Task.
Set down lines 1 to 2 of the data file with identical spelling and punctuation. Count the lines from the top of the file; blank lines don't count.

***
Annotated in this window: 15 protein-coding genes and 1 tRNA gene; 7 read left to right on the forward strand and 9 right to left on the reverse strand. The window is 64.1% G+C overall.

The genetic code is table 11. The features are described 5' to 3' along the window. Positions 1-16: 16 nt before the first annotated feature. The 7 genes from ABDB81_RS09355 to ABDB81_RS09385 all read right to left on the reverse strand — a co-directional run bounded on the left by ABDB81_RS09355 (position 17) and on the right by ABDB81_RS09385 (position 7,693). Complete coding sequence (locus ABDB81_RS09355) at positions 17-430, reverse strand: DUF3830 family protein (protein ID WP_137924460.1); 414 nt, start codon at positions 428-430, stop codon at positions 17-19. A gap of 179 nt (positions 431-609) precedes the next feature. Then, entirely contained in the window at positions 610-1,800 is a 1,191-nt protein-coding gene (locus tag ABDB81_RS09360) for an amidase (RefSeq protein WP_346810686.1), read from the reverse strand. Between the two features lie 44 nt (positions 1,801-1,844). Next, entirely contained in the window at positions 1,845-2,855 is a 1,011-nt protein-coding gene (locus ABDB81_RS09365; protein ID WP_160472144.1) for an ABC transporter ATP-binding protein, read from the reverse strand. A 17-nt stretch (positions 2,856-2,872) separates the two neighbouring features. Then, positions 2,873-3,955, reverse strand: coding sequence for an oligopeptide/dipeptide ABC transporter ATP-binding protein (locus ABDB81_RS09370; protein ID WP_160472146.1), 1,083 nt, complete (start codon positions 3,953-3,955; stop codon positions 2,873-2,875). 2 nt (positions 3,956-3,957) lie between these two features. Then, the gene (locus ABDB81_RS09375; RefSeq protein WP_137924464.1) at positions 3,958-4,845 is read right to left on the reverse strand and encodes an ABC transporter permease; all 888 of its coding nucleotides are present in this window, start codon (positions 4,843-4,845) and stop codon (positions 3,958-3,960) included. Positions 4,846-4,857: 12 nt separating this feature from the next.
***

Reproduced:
Annotated in this window: 15 protein-coding genes and 1 tRNA gene; 7 read left to right on the forward strand and 9 right to left on the reverse strand. The window is 64.1% G+C overall.

The genetic code is table 11. The features are described 5' to 3' along the window. Positions 1-16: 16 nt before the first annotated feature. The 7 genes from ABDB81_RS09355 to ABDB81_RS09385 all read right to left on the reverse strand — a co-directional run bounded on the left by ABDB81_RS09355 (position 17) and on the right by ABDB81_RS09385 (position 7,693). Complete coding sequence (locus ABDB81_RS09355) at positions 17-430, reverse strand: DUF3830 family protein (protein ID WP_137924460.1); 414 nt, start codon at positions 428-430, stop codon at positions 17-19. A gap of 179 nt (positions 431-609) precedes the next feature. Then, entirely contained in the window at positions 610-1,800 is a 1,191-nt protein-coding gene (locus tag ABDB81_RS09360) for an amidase (RefSeq protein WP_346810686.1), read from the reverse strand. Between the two features lie 44 nt (positions 1,801-1,844). Next, entirely contained in the window at positions 1,845-2,855 is a 1,011-nt protein-coding gene (locus ABDB81_RS09365; protein ID WP_160472144.1) for an ABC transporter ATP-binding protein, read from the reverse strand. A 17-nt stretch (positions 2,856-2,872) separates the two neighbouring features. Then, positions 2,873-3,955, reverse strand: coding sequence for an oligopeptide/dipeptide ABC transporter ATP-binding protein (locus ABDB81_RS09370; protein ID WP_160472146.1), 1,083 nt, complete (start codon positions 3,953-3,955; stop codon positions 2,873-2,875). 2 nt (positions 3,956-3,957) lie between these two features. Then, the gene (locus ABDB81_RS09375; RefSeq protein WP_137924464.1) at positions 3,958-4,845 is read right to left on the reverse strand and encodes an ABC transporter permease; all 888 of its coding nucleotides are present in this window, start codon (positions 4,843-4,845) and stop codon (positions 3,958-3,960) included. Positions 4,846-4,857: 12 nt separating this feature from the next.